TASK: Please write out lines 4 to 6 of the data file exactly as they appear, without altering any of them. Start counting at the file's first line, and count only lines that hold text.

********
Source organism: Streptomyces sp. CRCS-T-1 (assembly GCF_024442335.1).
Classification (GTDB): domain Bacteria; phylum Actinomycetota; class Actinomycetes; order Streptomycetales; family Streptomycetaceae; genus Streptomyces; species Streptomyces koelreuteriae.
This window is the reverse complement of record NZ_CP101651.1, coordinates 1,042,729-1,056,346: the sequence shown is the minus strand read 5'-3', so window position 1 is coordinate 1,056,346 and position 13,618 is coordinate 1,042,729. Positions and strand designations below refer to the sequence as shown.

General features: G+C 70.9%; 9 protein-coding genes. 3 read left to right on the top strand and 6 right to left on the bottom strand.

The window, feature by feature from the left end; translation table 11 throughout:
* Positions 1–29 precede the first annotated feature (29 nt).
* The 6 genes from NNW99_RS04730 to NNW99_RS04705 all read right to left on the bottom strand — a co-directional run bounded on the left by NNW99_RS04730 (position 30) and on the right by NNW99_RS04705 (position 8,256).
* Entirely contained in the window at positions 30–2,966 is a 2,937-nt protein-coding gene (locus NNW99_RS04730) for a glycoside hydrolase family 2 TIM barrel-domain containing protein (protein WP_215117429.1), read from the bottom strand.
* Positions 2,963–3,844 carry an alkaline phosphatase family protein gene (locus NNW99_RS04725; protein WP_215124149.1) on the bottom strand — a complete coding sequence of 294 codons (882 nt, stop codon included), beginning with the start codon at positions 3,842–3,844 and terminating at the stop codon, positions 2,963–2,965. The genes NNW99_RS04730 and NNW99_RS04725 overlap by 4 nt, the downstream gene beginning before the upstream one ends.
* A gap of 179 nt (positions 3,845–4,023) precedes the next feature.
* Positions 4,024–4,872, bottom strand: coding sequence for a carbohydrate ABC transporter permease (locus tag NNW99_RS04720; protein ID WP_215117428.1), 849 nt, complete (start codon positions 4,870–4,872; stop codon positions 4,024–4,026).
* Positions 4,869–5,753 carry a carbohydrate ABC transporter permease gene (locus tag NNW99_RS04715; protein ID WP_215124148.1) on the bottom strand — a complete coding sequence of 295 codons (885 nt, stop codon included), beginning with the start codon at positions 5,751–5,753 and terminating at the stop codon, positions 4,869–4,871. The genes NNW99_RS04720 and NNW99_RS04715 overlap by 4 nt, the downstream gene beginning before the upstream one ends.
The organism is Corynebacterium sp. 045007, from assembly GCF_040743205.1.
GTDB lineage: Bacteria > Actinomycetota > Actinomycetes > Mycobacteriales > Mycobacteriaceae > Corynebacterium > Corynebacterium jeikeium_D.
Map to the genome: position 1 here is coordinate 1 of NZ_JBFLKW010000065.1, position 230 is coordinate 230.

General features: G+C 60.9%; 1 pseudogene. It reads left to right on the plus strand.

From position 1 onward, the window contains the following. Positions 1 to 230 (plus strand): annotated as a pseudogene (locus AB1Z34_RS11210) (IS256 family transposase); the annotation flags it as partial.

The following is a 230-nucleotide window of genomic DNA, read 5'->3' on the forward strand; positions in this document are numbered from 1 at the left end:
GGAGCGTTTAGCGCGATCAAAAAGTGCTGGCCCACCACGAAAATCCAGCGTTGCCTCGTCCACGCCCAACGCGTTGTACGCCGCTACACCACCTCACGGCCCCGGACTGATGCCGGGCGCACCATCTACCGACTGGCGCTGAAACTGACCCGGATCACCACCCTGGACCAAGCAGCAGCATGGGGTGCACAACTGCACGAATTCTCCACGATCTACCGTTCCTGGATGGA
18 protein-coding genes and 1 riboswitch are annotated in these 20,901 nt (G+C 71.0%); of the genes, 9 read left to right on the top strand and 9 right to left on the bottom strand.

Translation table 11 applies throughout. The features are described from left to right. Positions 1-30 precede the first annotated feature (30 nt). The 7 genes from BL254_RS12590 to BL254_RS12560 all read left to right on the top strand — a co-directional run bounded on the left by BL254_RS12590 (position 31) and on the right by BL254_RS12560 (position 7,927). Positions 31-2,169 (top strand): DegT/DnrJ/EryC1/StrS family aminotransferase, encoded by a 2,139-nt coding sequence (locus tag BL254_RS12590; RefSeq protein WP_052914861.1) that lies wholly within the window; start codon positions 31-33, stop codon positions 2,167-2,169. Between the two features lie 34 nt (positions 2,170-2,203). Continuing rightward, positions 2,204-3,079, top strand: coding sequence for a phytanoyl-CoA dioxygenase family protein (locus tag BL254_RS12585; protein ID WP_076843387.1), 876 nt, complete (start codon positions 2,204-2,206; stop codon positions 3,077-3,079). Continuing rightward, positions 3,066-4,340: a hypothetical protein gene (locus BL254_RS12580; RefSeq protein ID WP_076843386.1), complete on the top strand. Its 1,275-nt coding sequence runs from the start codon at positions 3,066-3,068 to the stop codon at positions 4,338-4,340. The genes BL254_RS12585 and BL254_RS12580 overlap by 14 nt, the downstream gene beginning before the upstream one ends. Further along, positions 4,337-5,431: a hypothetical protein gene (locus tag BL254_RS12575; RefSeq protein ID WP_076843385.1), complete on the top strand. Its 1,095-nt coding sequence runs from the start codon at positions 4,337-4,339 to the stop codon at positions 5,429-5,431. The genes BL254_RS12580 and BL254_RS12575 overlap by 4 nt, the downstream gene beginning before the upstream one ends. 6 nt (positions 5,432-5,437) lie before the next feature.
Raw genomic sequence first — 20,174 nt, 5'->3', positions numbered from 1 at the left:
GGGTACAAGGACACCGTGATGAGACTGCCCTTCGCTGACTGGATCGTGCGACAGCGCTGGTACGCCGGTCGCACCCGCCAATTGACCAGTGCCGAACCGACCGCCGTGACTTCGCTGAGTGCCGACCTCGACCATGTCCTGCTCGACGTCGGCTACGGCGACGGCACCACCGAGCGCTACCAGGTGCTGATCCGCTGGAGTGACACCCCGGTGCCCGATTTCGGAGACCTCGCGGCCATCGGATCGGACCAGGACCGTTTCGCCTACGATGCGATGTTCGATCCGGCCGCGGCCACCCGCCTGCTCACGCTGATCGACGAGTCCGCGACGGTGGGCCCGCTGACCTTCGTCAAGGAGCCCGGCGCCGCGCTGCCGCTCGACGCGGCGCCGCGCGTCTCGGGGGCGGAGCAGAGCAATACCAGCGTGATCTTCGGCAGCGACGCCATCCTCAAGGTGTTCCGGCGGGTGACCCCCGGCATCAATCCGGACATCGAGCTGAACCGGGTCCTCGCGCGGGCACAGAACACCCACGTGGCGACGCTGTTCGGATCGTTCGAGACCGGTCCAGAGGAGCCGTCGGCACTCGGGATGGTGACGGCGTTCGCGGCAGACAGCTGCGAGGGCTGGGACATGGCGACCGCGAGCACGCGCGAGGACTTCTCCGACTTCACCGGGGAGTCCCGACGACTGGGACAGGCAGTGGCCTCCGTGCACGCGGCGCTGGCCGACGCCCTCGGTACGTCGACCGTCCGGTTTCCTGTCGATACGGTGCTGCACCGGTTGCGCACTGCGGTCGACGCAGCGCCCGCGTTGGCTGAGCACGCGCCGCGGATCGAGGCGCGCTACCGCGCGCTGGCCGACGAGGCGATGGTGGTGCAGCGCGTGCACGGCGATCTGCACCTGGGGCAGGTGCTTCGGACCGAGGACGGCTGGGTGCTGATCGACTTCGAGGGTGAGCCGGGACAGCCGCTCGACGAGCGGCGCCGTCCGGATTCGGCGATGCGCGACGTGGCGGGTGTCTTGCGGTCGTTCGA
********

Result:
General features: G+C 70.9%; 9 protein-coding genes. 3 read left to right on the top strand and 6 right to left on the bottom strand.

The window, feature by feature from the left end; translation table 11 throughout:
* Positions 1–29 precede the first annotated feature (29 nt).